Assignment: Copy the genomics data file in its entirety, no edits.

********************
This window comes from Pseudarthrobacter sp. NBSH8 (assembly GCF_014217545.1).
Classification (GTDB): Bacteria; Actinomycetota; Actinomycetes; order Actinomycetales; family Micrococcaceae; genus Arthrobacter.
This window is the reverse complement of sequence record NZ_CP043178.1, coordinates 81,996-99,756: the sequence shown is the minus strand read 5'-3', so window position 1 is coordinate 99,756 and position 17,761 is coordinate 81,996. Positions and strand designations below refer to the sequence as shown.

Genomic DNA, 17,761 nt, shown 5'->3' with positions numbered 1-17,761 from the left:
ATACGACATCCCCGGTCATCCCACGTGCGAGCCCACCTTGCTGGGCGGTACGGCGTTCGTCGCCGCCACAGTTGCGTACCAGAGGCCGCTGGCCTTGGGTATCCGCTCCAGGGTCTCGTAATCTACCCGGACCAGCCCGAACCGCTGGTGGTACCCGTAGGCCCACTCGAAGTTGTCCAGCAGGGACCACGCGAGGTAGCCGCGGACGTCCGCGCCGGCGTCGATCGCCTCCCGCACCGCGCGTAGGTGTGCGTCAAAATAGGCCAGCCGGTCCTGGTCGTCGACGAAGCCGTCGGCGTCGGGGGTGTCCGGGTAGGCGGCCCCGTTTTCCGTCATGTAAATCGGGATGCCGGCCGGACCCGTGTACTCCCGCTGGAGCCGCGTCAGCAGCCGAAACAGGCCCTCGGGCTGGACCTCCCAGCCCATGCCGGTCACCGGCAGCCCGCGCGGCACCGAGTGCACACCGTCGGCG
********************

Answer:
This window comes from Pseudarthrobacter sp. NBSH8 (assembly GCF_014217545.1).
Classification (GTDB): Bacteria; Actinomycetota; Actinomycetes; order Actinomycetales; family Micrococcaceae; genus Arthrobacter.
This window is the reverse complement of sequence record NZ_CP043178.1, coordinates 81,996-99,756: the sequence shown is the minus strand read 5'-3', so window position 1 is coordinate 99,756 and position 17,761 is coordinate 81,996. Positions and strand designations below refer to the sequence as shown.

Genomic DNA, 17,761 nt, shown 5'->3' with positions numbered 1-17,761 from the left:
ATACGACATCCCCGGTCATCCCACGTGCGAGCCCACCTTGCTGGGCGGTACGGCGTTCGTCGCCGCCACAGTTGCGTACCAGAGGCCGCTGGCCTTGGGTATCCGCTCCAGGGTCTCGTAATCTACCCGGACCAGCCCGAACCGCTGGTGGTACCCGTAGGCCCACTCGAAGTTGTCCAGCAGGGACCACGCGAGGTAGCCGCGGACGTCCGCGCCGGCGTCGATCGCCTCCCGCACCGCGCGTAGGTGTGCGTCAAAATAGGCCAGCCGGTCCTGGTCGTCGACGAAGCCGTCGGCGTCGGGGGTGTCCGGGTAGGCGGCCCCGTTTTCCGTCATGTAAATCGGGATGCCGGCCGGACCCGTGTACTCCCGCTGGAGCCGCGTCAGCAGCCGAAACAGGCCCTCGGGCTGGACCTCCCAGCCCATGCCGGTCACCGGCAGCCCGCGCGGCACCGAGTGCACACCGTCGGCG